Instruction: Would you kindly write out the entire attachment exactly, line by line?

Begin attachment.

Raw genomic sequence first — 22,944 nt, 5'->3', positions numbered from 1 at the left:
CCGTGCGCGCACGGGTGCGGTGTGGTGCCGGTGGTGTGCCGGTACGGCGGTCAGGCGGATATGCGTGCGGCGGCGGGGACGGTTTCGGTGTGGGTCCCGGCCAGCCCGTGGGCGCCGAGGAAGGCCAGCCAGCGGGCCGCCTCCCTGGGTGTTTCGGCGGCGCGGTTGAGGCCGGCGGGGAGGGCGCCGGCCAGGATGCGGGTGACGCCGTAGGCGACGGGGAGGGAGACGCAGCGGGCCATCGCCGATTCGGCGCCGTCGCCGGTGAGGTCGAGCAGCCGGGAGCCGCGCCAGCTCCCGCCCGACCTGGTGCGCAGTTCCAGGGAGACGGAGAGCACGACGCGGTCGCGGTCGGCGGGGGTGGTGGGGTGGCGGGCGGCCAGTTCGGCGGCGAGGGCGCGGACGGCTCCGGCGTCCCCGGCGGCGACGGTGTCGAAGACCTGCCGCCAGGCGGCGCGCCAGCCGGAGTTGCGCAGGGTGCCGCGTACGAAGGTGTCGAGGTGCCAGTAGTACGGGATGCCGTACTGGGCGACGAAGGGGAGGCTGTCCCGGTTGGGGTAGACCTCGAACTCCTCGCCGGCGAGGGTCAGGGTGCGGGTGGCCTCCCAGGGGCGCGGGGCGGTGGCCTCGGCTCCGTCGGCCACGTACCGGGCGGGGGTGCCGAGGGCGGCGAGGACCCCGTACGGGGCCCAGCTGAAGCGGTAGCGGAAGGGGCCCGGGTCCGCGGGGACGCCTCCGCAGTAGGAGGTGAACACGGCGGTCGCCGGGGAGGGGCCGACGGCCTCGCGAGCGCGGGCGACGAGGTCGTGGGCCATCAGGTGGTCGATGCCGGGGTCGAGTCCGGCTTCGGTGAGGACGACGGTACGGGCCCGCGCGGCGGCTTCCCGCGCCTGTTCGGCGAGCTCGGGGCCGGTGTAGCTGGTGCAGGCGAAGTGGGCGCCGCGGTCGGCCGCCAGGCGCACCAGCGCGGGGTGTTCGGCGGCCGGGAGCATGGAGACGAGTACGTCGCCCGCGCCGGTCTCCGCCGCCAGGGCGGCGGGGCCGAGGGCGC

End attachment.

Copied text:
Raw genomic sequence first — 22,944 nt, 5'->3', positions numbered from 1 at the left:
CCGTGCGCGCACGGGTGCGGTGTGGTGCCGGTGGTGTGCCGGTACGGCGGTCAGGCGGATATGCGTGCGGCGGCGGGGACGGTTTCGGTGTGGGTCCCGGCCAGCCCGTGGGCGCCGAGGAAGGCCAGCCAGCGGGCCGCCTCCCTGGGTGTTTCGGCGGCGCGGTTGAGGCCGGCGGGGAGGGCGCCGGCCAGGATGCGGGTGACGCCGTAGGCGACGGGGAGGGAGACGCAGCGGGCCATCGCCGATTCGGCGCCGTCGCCGGTGAGGTCGAGCAGCCGGGAGCCGCGCCAGCTCCCGCCCGACCTGGTGCGCAGTTCCAGGGAGACGGAGAGCACGACGCGGTCGCGGTCGGCGGGGGTGGTGGGGTGGCGGGCGGCCAGTTCGGCGGCGAGGGCGCGGACGGCTCCGGCGTCCCCGGCGGCGACGGTGTCGAAGACCTGCCGCCAGGCGGCGCGCCAGCCGGAGTTGCGCAGGGTGCCGCGTACGAAGGTGTCGAGGTGCCAGTAGTACGGGATGCCGTACTGGGCGACGAAGGGGAGGCTGTCCCGGTTGGGGTAGACCTCGAACTCCTCGCCGGCGAGGGTCAGGGTGCGGGTGGCCTCCCAGGGGCGCGGGGCGGTGGCCTCGGCTCCGTCGGCCACGTACCGGGCGGGGGTGCCGAGGGCGGCGAGGACCCCGTACGGGGCCCAGCTGAAGCGGTAGCGGAAGGGGCCCGGGTCCGCGGGGACGCCTCCGCAGTAGGAGGTGAACACGGCGGTCGCCGGGGAGGGGCCGACGGCCTCGCGAGCGCGGGCGACGAGGTCGTGGGCCATCAGGTGGTCGATGCCGGGGTCGAGTCCGGCTTCGGTGAGGACGACGGTACGGGCCCGCGCGGCGGCTTCCCGCGCCTGTTCGGCGAGCTCGGGGCCGGTGTAGCTGGTGCAGGCGAAGTGGGCGCCGCGGTCGGCCGCCAGGCGCACCAGCGCGGGGTGTTCGGCGGCCGGGAGCATGGAGACGAGTACGTCGCCCGCGCCGGTCTCCGCCGCCAGGGCGGCGGGGCCGAGGGCGC